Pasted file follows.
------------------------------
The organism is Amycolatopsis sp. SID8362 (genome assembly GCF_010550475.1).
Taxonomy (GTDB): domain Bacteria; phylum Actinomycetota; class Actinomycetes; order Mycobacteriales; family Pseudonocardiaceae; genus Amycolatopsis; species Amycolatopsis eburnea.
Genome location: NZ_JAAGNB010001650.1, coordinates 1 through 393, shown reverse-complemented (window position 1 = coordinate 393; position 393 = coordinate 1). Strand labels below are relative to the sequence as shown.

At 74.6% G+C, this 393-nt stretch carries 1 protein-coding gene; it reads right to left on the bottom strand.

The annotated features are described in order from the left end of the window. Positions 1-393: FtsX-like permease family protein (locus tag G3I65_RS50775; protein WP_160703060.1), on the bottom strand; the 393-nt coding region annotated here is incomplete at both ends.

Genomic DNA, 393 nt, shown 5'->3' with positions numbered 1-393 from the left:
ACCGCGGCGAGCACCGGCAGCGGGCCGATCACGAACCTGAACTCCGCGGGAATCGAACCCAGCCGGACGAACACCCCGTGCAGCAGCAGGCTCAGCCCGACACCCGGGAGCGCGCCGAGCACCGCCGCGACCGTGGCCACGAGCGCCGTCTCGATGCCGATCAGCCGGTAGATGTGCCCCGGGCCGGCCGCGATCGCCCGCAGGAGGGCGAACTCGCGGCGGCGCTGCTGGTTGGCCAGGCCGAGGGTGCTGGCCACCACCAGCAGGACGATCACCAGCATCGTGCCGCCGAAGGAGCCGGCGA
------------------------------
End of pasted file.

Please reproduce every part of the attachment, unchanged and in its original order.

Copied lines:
The organism is Amycolatopsis sp. SID8362 (genome assembly GCF_010550475.1).
Taxonomy (GTDB): domain Bacteria; phylum Actinomycetota; class Actinomycetes; order Mycobacteriales; family Pseudonocardiaceae; genus Amycolatopsis; species Amycolatopsis eburnea.
Genome location: NZ_JAAGNB010001650.1, coordinates 1 through 393, shown reverse-complemented (window position 1 = coordinate 393; position 393 = coordinate 1). Strand labels below are relative to the sequence as shown.

At 74.6% G+C, this 393-nt stretch carries 1 protein-coding gene; it reads right to left on the bottom strand.

The annotated features are described in order from the left end of the window. Positions 1-393: FtsX-like permease family protein (locus tag G3I65_RS50775; protein WP_160703060.1), on the bottom strand; the 393-nt coding region annotated here is incomplete at both ends.

Genomic DNA, 393 nt, shown 5'->3' with positions numbered 1-393 from the left:
ACCGCGGCGAGCACCGGCAGCGGGCCGATCACGAACCTGAACTCCGCGGGAATCGAACCCAGCCGGACGAACACCCCGTGCAGCAGCAGGCTCAGCCCGACACCCGGGAGCGCGCCGAGCACCGCCGCGACCGTGGCCACGAGCGCCGTCTCGATGCCGATCAGCCGGTAGATGTGCCCCGGGCCGGCCGCGATCGCCCGCAGGAGGGCGAACTCGCGGCGGCGCTGCTGGTTGGCCAGGCCGAGGGTGCTGGCCACCACCAGCAGGACGATCACCAGCATCGTGCCGCCGAAGGAGCCGGCGA